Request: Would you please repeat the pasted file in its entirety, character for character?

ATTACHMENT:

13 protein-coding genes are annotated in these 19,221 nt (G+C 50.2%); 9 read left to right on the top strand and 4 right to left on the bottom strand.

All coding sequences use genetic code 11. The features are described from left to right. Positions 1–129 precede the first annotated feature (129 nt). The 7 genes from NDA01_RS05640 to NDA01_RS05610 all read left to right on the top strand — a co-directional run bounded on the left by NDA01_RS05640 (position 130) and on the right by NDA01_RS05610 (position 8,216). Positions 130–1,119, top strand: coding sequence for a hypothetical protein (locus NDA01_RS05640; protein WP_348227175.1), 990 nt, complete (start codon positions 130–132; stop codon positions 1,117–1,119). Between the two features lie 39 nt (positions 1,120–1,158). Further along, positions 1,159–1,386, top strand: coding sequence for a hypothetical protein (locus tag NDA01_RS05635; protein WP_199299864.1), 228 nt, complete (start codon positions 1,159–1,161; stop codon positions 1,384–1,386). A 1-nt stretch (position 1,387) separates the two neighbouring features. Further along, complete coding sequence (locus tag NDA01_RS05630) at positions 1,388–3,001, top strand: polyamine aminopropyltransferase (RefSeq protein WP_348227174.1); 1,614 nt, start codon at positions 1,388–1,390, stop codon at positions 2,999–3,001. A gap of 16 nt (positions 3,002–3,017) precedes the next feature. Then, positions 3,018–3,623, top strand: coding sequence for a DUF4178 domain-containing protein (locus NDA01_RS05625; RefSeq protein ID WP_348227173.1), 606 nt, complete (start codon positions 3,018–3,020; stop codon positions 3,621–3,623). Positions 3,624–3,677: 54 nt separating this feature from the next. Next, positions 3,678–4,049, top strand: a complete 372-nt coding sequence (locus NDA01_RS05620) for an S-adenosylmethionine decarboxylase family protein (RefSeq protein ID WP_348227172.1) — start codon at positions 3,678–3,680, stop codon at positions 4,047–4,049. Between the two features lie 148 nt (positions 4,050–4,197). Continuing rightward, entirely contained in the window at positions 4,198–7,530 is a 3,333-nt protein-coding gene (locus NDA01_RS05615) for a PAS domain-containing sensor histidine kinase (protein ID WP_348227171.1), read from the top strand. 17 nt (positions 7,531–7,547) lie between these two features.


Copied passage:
13 protein-coding genes are annotated in these 19,221 nt (G+C 50.2%); 9 read left to right on the top strand and 4 right to left on the bottom strand.

All coding sequences use genetic code 11. The features are described from left to right. Positions 1–129 precede the first annotated feature (129 nt). The 7 genes from NDA01_RS05640 to NDA01_RS05610 all read left to right on the top strand — a co-directional run bounded on the left by NDA01_RS05640 (position 130) and on the right by NDA01_RS05610 (position 8,216). Positions 130–1,119, top strand: coding sequence for a hypothetical protein (locus NDA01_RS05640; protein WP_348227175.1), 990 nt, complete (start codon positions 130–132; stop codon positions 1,117–1,119). Between the two features lie 39 nt (positions 1,120–1,158). Further along, positions 1,159–1,386, top strand: coding sequence for a hypothetical protein (locus tag NDA01_RS05635; protein WP_199299864.1), 228 nt, complete (start codon positions 1,159–1,161; stop codon positions 1,384–1,386). A 1-nt stretch (position 1,387) separates the two neighbouring features. Further along, complete coding sequence (locus tag NDA01_RS05630) at positions 1,388–3,001, top strand: polyamine aminopropyltransferase (RefSeq protein WP_348227174.1); 1,614 nt, start codon at positions 1,388–1,390, stop codon at positions 2,999–3,001. A gap of 16 nt (positions 3,002–3,017) precedes the next feature. Then, positions 3,018–3,623, top strand: coding sequence for a DUF4178 domain-containing protein (locus NDA01_RS05625; RefSeq protein ID WP_348227173.1), 606 nt, complete (start codon positions 3,018–3,020; stop codon positions 3,621–3,623). Positions 3,624–3,677: 54 nt separating this feature from the next. Next, positions 3,678–4,049, top strand: a complete 372-nt coding sequence (locus NDA01_RS05620) for an S-adenosylmethionine decarboxylase family protein (RefSeq protein ID WP_348227172.1) — start codon at positions 3,678–3,680, stop codon at positions 4,047–4,049. Between the two features lie 148 nt (positions 4,050–4,197). Continuing rightward, entirely contained in the window at positions 4,198–7,530 is a 3,333-nt protein-coding gene (locus NDA01_RS05615) for a PAS domain-containing sensor histidine kinase (protein ID WP_348227171.1), read from the top strand. 17 nt (positions 7,531–7,547) lie between these two features.